fiesta of San Peter and Saint Paul, the town's two patron saints. People divide up into two teams named after the saints and engage in a footrace around town, followed by a race of poled canoes around the island. There is music, dancing, food and, of course, plenty of cerveza, tequila and fireworks. San Pedro's teams nearly always win the competitions. The locals insist that there is no cheating involved. They arrange for his teams' victories by stacking them with the strongest competitors. The reason is that the town is vitally dependent upon fishing and San Pedro is the patron of fishermen. In a typically practical Mexican fashion, the local people are simply hedging their bets.
ejido means "shared or common land," a concept that has pre-hispanic origins. One of the goals of the campesinos (farm workers) in the Revolution was a re-distribution of land from the large hacienda owners to indigenous communities. Historically, such lands had often been illegitimately obtained or even seized outright by avaricious hacendados' (hacienda owners). Their aim was not only to obtain additional lands, but to force the now-landless people to provide cheap labor for the haciendas. Local ejidal organizations were created after the Revolution to receive, and hold in common, lands taken back from the hanciendas. The lands can be possessed and worked (but not "owned") by individuals unless they fail to use it for more than two years. Ejidos were embedded in the Mexican Constitution until 1991, when it was changed to allow the ejidal organizations, under certain circumstances, to sell land to individuals.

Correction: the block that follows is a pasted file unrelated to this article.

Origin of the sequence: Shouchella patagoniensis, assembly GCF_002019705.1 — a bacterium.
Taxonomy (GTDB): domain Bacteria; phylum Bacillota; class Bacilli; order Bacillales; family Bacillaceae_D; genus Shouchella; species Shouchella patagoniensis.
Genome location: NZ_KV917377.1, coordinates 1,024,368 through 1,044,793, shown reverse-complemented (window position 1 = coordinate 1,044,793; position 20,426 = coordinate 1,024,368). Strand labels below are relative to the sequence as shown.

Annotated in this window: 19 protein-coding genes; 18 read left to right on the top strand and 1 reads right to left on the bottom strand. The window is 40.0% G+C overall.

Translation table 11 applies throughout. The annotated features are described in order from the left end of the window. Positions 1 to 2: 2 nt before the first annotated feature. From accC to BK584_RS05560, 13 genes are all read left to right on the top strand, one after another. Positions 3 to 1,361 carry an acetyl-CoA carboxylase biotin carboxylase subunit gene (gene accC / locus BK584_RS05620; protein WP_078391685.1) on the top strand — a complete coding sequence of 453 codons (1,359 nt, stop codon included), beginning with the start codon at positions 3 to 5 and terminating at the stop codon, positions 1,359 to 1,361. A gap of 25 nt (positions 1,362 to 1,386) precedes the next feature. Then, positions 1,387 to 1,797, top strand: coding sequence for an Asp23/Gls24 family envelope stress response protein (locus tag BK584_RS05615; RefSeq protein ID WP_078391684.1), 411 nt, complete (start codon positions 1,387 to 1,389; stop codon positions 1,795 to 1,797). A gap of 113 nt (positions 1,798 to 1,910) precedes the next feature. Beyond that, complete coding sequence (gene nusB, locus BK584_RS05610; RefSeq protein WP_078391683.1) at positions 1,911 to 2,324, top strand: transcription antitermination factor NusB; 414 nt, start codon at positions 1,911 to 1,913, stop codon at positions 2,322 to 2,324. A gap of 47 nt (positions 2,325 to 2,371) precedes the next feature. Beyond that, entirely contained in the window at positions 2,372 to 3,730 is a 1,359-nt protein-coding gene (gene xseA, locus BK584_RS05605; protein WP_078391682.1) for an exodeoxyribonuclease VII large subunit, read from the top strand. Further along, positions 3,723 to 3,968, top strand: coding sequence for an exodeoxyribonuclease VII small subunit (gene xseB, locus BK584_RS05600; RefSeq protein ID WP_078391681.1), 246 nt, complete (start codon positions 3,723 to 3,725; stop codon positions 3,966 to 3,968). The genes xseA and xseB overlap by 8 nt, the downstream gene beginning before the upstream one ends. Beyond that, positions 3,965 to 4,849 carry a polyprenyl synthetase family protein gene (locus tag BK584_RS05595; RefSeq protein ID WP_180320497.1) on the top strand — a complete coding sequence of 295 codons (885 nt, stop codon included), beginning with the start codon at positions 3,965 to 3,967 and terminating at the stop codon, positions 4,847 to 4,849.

established in 1573 by a Royal decree of Spanish King Phillip II.
Maya World Tree became the Christian cross and the Aztec goddess Tonantzin became the Virgin of Guadalupe.
Toribio Romo Gonzales was ordained as a priest in 1922. Four years later the Cristero War began. It was an uprising by Catholic activists against the implementation of those provisions of the Mexican Constitution of 1917 which restricted the power and influence of the Church. Both the Revolutionary Government and its radical Catholic opponents committed atrocities in the 1926-1929 struggle. Father Toribio was martyred in 1928 in Agua Caliente, Jalisco, when soldiers burst into his room and shot him. He was one of a large number of Cristero War martyrs who were canonized by Pope John Paul II in 2000. In recent decades, undocumented immigrants trying to cross the deadly desert into the United States have reported encounters with Santo Toribio's ghost. He has informally become the patron saint of undocumented immigrant workers. The prominent positioning of his photo indicates that there may be many absent members of the community who have made the dangerous journey into the United States to help support their families. The families, in turn, pray for the safe return of their relatives.
This completes Part 4 of my San Blas series. If you have enjoyed it, I hope you'll take a moment and leave a comment or question in the Comments section below, or email me directly. If no one has commented before you, it may say "no comments" below. Just click on that and the comments page will appear.
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Hasta luego, Jim